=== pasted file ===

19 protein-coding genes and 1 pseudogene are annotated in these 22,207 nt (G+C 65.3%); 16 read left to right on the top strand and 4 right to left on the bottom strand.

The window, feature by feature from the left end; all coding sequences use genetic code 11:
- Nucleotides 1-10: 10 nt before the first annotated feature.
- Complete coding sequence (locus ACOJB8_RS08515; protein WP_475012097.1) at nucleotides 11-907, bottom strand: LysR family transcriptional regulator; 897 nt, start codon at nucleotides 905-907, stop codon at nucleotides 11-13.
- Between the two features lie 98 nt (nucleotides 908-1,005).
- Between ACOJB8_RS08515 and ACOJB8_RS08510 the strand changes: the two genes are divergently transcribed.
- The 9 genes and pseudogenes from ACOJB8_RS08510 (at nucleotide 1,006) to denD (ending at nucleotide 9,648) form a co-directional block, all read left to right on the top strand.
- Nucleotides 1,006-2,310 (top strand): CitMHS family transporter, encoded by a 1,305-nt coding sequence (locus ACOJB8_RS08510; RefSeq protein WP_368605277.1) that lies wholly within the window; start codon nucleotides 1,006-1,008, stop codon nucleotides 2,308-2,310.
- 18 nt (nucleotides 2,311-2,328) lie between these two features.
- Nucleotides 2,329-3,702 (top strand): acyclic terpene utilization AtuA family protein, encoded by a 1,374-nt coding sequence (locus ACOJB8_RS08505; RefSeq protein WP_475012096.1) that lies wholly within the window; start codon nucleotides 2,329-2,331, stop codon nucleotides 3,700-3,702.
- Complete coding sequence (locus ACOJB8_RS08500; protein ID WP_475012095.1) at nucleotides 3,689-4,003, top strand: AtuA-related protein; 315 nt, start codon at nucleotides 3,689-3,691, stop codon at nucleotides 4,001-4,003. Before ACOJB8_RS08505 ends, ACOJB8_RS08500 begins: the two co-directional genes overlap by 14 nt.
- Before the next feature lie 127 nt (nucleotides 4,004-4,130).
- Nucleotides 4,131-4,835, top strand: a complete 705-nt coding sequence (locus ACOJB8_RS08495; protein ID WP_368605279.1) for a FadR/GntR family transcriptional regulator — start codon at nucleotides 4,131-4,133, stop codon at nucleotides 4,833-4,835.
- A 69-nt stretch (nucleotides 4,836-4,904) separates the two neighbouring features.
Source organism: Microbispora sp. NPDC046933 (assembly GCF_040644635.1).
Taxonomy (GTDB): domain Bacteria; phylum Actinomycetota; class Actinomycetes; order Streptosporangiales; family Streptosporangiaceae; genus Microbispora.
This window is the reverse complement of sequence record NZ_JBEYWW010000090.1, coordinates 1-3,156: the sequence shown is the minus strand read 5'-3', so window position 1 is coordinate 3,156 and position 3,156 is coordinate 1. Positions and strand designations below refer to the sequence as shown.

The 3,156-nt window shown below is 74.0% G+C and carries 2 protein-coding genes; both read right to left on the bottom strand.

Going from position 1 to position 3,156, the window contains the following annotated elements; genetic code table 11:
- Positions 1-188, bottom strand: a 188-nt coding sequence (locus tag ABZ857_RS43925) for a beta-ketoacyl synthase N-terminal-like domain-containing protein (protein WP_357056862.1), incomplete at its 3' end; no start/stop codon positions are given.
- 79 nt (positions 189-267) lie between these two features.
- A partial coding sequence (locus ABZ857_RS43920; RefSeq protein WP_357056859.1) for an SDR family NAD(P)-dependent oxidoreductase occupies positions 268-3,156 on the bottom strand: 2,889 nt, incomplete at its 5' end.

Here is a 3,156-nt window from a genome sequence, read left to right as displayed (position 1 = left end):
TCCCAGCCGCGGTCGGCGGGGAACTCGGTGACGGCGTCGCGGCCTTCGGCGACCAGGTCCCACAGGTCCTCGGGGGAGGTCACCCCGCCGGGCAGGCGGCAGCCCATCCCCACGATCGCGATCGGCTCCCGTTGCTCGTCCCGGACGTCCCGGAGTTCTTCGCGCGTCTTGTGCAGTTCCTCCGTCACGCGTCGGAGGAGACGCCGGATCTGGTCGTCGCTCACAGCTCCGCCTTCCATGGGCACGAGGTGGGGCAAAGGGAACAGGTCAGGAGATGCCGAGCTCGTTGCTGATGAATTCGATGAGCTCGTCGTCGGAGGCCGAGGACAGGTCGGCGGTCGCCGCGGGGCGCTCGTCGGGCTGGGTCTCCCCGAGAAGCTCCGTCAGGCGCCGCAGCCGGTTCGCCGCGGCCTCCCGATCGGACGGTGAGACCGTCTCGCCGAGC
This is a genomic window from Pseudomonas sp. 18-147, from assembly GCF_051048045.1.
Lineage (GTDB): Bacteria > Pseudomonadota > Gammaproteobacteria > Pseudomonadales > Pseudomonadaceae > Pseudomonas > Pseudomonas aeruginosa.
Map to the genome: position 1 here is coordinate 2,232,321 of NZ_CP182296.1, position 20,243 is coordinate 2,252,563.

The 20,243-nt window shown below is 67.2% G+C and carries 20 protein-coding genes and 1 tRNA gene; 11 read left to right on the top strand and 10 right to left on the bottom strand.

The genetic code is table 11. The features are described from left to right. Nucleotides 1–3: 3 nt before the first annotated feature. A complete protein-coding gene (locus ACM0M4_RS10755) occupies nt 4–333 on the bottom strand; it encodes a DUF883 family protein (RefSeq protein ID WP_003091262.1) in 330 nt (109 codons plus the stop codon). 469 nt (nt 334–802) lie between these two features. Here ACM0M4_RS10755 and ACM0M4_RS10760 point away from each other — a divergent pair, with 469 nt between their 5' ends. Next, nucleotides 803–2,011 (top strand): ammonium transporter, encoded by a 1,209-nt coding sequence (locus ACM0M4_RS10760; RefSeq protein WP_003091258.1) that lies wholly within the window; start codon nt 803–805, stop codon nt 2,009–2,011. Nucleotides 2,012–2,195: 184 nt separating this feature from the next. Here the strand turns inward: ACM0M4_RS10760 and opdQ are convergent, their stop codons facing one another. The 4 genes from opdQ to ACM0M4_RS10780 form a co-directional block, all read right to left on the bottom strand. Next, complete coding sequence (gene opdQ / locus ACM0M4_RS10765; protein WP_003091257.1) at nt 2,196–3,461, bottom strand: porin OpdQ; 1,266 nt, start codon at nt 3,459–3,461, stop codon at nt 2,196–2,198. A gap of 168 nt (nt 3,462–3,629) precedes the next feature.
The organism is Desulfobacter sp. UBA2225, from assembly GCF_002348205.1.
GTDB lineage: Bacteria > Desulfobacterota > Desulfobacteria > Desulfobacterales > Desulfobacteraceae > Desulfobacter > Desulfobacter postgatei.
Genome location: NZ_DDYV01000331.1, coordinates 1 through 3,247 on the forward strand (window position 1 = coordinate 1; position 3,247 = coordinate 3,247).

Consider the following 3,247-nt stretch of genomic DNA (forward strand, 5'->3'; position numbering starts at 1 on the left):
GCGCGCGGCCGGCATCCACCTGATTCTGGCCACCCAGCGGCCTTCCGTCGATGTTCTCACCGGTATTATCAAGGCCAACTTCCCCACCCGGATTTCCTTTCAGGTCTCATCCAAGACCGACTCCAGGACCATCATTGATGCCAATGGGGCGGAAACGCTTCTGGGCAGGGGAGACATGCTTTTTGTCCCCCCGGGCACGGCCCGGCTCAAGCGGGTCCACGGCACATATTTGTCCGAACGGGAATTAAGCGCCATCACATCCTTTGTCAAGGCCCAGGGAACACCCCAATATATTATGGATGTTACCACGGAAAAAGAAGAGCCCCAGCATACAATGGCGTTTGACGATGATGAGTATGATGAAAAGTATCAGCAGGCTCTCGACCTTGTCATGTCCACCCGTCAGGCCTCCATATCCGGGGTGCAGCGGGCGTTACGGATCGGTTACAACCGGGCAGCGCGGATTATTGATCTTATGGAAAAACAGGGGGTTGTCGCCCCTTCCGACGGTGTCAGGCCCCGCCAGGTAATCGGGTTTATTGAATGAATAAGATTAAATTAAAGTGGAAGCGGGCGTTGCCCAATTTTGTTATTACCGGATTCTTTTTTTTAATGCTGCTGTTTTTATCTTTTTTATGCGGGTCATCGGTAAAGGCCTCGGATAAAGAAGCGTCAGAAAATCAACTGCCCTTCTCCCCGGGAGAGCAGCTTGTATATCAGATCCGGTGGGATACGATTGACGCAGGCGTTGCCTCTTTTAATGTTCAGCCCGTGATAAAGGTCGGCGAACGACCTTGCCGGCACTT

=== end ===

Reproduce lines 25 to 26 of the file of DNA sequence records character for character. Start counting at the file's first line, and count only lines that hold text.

This is a genomic window from Pseudomonas sp. 18-147, from assembly GCF_051048045.1.
Lineage (GTDB): Bacteria > Pseudomonadota > Gammaproteobacteria > Pseudomonadales > Pseudomonadaceae > Pseudomonas > Pseudomonas aeruginosa.